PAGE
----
McDonald’s Corp. is giving customers what they’ve long wanted: Breakfast items after 10:30 a.m.
McDonald’s received 10,000 Twitter mentions in the first 90 minutes Tuesday after it became official that all-day breakfast was coming, said Deborah Wahl, chief marketing officer for McDonald’s USA.
“We’re engaging one-on-one with all the people who asked about it,” Wahl said. All-day breakfast, she added, “makes people happy.”
The Oak Brook, Ill.-based burger giant said Tuesday that it plans to offer a limited selection of breakfast items during lunch and dinner starting on Oct. 6, acquiescing to long-held customer demands amid three years of weakening sales.
The change represents one of the biggest menu moves the company has made in its storied, 60-year history, yet one in which it doesn’t have to add a single new ingredient.
“We’re excited about it,” said Mike Andres, president of McDonald’s USA. “We think this is the next big thing.”
The change follows approval from the company’s franchisees, as well as a franchisee leadership board on Tuesday. The company has already started a social media campaign. Its Twitter account started responding to every customer who ever requested all-day breakfast.
At the same time that the chain adds all-day breakfast, it will also cut items from its menu, though what gets cut and where will depend on the market. Individual markets will determine what items to remove.
That’s an important consideration for franchisees, who have been increasingly concerned in recent years about the complexity of the chain’s menu.
So, when McDonald’s restaurants change their menu boards in October, those boards will have fewer overall items. The menu cuts will not include core items like hamburgers, cheeseburgers, Big Macs, Quarter Pounders or Filet O’ Fish.
“Each market has made the decision to reduce menu items as well,” Andres said.
Planning for menu simplification has coincided with all-day breakfast. Adding those breakfast items all day is easier in a restaurant with a thinner menu. “We discussed helping with simplification, to make sure that (all-day breakfast) is simple and easy to execute,” said LeAnn Richards, a franchisee who led McDonald’s all-day breakfast task force. “It fits together.”
Exactly what breakfast item will be offered will depend on the location of the restaurant.
In most markets, the company will serve McMuffin sandwiches, including the popular Egg McMuffin that launched McDonald’s popular breakfast daypart back in 1972.
But a few markets, mostly in the South, will serve biscuit sandwiches instead — dependent upon whether biscuits are more popular than McMuffins in those markets, company officials said.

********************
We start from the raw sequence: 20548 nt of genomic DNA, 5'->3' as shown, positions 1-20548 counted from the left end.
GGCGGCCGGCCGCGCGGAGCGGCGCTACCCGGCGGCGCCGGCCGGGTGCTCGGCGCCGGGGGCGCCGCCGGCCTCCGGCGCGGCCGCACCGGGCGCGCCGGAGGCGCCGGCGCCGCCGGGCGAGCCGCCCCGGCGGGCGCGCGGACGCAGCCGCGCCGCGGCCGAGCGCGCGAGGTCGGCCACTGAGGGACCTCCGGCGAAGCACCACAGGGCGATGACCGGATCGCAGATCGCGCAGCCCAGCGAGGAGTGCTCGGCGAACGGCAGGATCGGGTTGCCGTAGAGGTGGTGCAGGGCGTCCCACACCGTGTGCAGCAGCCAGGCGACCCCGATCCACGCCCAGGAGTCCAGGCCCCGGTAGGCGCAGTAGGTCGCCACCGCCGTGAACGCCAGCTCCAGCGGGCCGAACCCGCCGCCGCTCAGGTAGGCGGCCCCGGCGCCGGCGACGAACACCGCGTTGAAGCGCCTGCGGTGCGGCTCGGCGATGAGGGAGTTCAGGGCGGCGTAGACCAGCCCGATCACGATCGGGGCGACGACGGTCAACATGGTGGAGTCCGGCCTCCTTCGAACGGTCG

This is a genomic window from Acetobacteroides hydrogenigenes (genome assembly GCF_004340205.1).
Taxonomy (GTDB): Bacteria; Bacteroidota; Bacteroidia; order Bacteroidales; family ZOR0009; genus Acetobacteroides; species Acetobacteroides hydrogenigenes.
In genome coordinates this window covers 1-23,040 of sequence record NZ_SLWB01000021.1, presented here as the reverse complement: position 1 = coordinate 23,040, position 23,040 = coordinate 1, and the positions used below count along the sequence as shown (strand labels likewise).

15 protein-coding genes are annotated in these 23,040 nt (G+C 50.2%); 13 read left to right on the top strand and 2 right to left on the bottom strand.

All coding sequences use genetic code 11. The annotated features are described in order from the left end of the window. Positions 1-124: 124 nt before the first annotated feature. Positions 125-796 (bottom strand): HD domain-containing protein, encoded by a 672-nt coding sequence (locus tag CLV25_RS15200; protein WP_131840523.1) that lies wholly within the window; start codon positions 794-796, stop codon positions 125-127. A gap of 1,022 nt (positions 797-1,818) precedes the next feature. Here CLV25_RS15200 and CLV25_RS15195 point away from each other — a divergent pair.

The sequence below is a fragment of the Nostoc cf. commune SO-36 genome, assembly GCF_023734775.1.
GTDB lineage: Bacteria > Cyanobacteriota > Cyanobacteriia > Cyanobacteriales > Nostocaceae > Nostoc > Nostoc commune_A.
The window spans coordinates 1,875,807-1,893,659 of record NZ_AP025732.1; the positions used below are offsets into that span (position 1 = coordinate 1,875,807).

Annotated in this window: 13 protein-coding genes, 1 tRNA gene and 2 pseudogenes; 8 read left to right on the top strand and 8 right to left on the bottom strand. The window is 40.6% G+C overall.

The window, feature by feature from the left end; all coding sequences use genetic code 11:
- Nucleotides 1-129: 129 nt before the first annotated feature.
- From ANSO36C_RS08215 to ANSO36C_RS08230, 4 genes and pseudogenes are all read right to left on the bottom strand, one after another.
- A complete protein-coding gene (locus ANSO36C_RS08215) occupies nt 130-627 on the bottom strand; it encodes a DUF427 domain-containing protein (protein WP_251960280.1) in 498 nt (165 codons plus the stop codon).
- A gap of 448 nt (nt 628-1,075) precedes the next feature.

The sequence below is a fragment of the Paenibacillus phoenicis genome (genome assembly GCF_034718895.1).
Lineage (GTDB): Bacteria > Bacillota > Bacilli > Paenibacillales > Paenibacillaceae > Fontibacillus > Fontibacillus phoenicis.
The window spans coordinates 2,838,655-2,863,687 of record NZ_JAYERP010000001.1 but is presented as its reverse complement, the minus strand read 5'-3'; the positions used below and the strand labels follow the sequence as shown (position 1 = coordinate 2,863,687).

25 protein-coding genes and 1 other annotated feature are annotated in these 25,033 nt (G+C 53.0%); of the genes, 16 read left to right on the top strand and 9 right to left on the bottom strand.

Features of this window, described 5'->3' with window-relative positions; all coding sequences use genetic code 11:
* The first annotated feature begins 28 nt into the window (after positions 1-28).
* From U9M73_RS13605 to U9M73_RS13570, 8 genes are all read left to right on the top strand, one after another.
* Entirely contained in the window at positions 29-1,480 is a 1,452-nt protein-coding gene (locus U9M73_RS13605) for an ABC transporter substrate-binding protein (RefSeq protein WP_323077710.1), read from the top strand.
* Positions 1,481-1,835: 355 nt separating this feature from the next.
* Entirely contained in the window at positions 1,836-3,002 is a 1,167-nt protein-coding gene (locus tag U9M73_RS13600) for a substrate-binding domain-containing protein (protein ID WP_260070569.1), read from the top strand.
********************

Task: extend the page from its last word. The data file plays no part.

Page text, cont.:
Based on the limitations of serving both breakfast and lunch items at the same time, the company can only offer one type of breakfast sandwich after 10:30 a.m. All markets with all-day breakfast will also serve Hotcakes, Sausage Burritos, parfaits, oatmeal and hash browns.
Breakfast is a popular daypart, and consumers want those products available all the time. More than 70 percent of consumers in various polls say they want breakfast items available at lunch and dinner.
McDonald's didn’t need those surveys: All-day breakfast was the largest single request the company received. Yet the chain long resisted that suggestion amid concerns about menu complexity and the difficulty of making egg-based sandwiches alongside hamburgers.
Behind the move
The chain’s sales sluggishness over the past three years, as well as the promotion of Steve Easterbrook to CEO, helped change the company’s mind.
Breakfast sales have held in recent years and have even grown despite the company’s overall weakness. And news that the chain was even considering the idea of all-day breakfast generated positive buzz for the company. All that gave the company further reason to consider the move.
“We’ve always been in tune with customer requests,” Andres said. “But we want to protect the integrity of each daypart.”
The company started testing all-day breakfast in San Diego earlier this year and then expanded that test into other markets, like Nashville, and tested various iterations in the process.
Richards’ committee looked at how to ensure that raw eggs didn’t come in contact with its burgers. Restaurants also need new toasters so they can toast muffins and buns at the same time, Richards said. And the committee looked at how the added equipment could be adapted to different kitchens.
The chain might have to train some crewmembers at its restaurants on how to make breakfast items, but most of them are already familiar with the products and how they’re made.
“We didn’t have to bring in anything new,” Richards said. “It wasn’t that complicated.”
There is one big benefit: Employees will no longer have to tell customers they can’t have an Egg McMuffin at noon.